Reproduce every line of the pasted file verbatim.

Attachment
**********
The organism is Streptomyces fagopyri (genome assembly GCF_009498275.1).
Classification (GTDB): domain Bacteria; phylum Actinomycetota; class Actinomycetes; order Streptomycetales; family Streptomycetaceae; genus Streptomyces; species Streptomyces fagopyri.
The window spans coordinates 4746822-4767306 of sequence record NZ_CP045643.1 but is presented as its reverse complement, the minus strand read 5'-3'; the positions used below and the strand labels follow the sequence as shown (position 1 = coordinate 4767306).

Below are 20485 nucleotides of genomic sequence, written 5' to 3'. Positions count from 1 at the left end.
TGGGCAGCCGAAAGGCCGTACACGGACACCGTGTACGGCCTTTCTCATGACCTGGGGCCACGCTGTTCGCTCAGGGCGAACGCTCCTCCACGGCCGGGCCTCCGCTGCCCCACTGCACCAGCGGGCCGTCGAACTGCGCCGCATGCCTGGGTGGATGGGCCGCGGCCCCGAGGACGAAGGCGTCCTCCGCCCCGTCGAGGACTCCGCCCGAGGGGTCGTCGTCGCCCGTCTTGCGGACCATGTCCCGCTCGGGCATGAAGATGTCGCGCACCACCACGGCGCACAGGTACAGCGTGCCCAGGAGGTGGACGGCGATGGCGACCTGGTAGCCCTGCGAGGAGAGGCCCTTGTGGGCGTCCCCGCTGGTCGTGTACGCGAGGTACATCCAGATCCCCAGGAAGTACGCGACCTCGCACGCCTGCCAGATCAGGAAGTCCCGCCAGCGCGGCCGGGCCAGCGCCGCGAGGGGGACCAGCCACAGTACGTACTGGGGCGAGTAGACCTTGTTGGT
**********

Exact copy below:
The organism is Streptomyces fagopyri (genome assembly GCF_009498275.1).
Classification (GTDB): domain Bacteria; phylum Actinomycetota; class Actinomycetes; order Streptomycetales; family Streptomycetaceae; genus Streptomyces; species Streptomyces fagopyri.
The window spans coordinates 4746822-4767306 of sequence record NZ_CP045643.1 but is presented as its reverse complement, the minus strand read 5'-3'; the positions used below and the strand labels follow the sequence as shown (position 1 = coordinate 4767306).

Below are 20485 nucleotides of genomic sequence, written 5' to 3'. Positions count from 1 at the left end.
TGGGCAGCCGAAAGGCCGTACACGGACACCGTGTACGGCCTTTCTCATGACCTGGGGCCACGCTGTTCGCTCAGGGCGAACGCTCCTCCACGGCCGGGCCTCCGCTGCCCCACTGCACCAGCGGGCCGTCGAACTGCGCCGCATGCCTGGGTGGATGGGCCGCGGCCCCGAGGACGAAGGCGTCCTCCGCCCCGTCGAGGACTCCGCCCGAGGGGTCGTCGTCGCCCGTCTTGCGGACCATGTCCCGCTCGGGCATGAAGATGTCGCGCACCACCACGGCGCACAGGTACAGCGTGCCCAGGAGGTGGACGGCGATGGCGACCTGGTAGCCCTGCGAGGAGAGGCCCTTGTGGGCGTCCCCGCTGGTCGTGTACGCGAGGTACATCCAGATCCCCAGGAAGTACGCGACCTCGCACGCCTGCCAGATCAGGAAGTCCCGCCAGCGCGGCCGGGCCAGCGCCGCGAGGGGGACCAGCCACAGTACGTACTGGGGCGAGTAGACCTTGTTGGT